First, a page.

Juniors Excel in National Action Events
By Matan Prilleltensky   
October 25, 2010
G/30 Champ Michael Auger, Photo Betsy Dynako from Chicago Class
I traveled from New York City for the G/30 Championships (October 24), held a day after the G/60 Championships (October 23) in Skokie, Illinois. 39 players arrived to do battle, with the 20-man open section deciding the title of U.S. g/30 champion. International Arbiter and International Organizer Sevan Muradian ably directed proceedings, running a tight ship at the North Shore Holiday Inn.

Partly due to the time control, the tournament does not have the drawing power of other national championship events. It was a regional affair, attracting players in and around the Chicago area. FMs Albert Chow and Aleksandar Stamnov, stalwarts of Illinois chess, were the rating favorites heading in. Sevan Muradian, however, was skeptical of the idea the outcome could be handicapped. “In this time control you can’t say: It could have been a 1900 who caught some guys”.

It wasn’t a 1900 who took home the title, but it wasn’t one of the rating favorites either. Michael Auger, a young expert from the area, raced to 4-0 (knocking off Stamnov in the process) and then held off Albert Chow in the final round to reach the summit alone with 4.5/5. He earned it, scoring 2.5/3 against the top three seeds at the business end of the tournament.

Throw in his 64 point rating gain, a national title, and you have a good day at the chessboard! First place came with a scholarship to Texas Tech University: Big news, had Michael not already won one last year (when he also tied for first in the G/30).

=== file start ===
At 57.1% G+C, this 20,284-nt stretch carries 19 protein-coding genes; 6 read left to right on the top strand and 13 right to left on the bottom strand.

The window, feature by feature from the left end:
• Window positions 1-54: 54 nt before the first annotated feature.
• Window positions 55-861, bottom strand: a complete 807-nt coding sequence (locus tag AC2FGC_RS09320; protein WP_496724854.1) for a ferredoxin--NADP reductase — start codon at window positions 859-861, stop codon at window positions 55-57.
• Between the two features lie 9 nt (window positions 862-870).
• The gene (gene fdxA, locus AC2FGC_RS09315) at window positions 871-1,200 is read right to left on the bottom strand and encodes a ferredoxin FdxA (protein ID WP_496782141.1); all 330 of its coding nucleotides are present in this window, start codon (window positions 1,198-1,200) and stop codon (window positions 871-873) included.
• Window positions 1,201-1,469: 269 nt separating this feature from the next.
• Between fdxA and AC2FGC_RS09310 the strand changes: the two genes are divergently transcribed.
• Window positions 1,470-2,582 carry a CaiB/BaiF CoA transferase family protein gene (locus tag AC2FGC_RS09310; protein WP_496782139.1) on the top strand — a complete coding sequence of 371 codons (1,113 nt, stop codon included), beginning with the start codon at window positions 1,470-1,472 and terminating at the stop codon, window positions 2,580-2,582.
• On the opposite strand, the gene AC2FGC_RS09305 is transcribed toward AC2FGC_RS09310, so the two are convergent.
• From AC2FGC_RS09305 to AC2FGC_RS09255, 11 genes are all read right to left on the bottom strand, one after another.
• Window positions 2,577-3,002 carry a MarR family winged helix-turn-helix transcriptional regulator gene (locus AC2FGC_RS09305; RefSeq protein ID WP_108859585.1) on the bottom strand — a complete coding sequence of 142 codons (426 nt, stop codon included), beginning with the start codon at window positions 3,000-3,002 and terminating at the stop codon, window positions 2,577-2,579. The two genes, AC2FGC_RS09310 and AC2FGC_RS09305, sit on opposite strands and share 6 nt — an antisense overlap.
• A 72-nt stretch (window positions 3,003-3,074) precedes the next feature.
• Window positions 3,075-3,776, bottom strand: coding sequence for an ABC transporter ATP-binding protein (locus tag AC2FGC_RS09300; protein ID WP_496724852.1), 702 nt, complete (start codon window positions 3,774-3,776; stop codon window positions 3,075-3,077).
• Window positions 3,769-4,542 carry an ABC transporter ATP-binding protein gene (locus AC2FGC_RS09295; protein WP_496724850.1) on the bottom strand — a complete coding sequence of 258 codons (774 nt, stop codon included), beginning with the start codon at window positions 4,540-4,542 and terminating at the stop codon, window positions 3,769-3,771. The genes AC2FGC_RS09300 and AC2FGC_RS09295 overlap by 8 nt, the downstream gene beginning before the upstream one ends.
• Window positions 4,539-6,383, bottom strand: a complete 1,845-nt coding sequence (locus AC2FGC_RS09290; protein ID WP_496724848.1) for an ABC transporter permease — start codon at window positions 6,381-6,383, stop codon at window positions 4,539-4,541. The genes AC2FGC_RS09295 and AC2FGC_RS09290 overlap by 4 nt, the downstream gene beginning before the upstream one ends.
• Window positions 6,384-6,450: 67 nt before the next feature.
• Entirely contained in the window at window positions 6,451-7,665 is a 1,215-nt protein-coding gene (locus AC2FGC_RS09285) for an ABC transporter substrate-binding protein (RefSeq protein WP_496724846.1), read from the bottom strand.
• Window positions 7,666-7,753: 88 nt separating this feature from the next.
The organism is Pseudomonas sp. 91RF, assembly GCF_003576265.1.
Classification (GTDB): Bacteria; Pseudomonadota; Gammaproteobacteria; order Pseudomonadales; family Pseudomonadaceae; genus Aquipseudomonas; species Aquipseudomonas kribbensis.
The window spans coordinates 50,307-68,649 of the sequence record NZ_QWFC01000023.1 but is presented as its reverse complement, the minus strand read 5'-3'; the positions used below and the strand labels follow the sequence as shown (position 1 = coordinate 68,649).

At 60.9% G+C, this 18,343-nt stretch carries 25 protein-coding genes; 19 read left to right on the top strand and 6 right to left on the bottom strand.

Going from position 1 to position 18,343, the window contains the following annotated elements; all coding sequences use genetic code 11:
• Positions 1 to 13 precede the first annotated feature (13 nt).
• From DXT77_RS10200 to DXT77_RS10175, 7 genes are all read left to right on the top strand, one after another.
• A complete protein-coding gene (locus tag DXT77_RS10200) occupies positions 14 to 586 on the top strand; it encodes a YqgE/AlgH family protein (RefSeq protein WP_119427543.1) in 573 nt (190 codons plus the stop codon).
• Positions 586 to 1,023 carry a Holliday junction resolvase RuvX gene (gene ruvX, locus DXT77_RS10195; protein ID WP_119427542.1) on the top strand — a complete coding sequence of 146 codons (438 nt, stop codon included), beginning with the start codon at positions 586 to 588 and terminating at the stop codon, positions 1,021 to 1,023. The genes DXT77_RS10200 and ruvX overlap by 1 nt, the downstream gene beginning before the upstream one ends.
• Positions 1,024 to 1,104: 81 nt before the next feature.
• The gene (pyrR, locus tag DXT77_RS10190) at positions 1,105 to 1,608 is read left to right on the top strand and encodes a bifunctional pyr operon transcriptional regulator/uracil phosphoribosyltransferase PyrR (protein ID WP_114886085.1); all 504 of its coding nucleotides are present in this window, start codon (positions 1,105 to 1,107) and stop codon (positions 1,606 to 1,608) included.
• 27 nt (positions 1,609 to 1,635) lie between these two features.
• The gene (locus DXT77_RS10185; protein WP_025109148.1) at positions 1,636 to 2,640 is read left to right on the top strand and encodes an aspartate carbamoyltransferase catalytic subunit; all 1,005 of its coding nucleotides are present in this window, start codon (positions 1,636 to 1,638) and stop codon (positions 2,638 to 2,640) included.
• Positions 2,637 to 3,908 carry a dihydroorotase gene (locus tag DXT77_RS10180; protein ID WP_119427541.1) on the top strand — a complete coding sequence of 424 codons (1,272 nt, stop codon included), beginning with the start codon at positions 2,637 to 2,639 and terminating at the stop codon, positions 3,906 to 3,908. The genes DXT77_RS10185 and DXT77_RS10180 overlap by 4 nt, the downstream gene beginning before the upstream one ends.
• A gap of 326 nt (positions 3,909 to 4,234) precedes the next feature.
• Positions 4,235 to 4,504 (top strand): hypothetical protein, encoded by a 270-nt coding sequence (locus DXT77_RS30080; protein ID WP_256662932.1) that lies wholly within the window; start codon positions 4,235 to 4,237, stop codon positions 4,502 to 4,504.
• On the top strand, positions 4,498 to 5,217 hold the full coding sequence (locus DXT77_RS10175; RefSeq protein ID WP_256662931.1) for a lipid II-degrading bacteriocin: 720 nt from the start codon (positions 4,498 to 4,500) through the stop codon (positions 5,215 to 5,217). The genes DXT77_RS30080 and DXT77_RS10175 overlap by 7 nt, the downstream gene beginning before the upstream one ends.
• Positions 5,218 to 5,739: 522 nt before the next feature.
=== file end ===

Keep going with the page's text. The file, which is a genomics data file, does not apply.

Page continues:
At the G/60 Championship,
three young players Adarsh Jayakumar, Tommy Ulrich and Sam Schmakel tied for first. The three shared the title but Jayakumar earned the Texas Tech college scholarship on tiebreak.

Sevan Muradian, an outspoken and prolific organizer, shared some of his thoughts on US chess with me after the last round. He believes “money events have polluted amateur chess”, keeping casual players from weekend events. “They don’t want to deal with money tournaments, because money changes people, and not always in a good way!”

His vision for the future of Illinois chess is “more European in nature: Something where you walk into a tournament, I don’t care what size, whether it be ten or a thousand people, and all the equipment is provided. I’d also like to see it be not just the chess tournament, but also other things going on that allow to build that social network beyond ‘let’s go analyze our game.’” Keep an eye on further developments from these parts! I hope to make it back to Chicago next year. 

See the MSA crosstables from the G/60 here and the G/30 here.

Also see analysis and more thoughts on the tournament from last year's G/30 co-champ, Bill Brock on his website, Chicagochess.blogspot.com.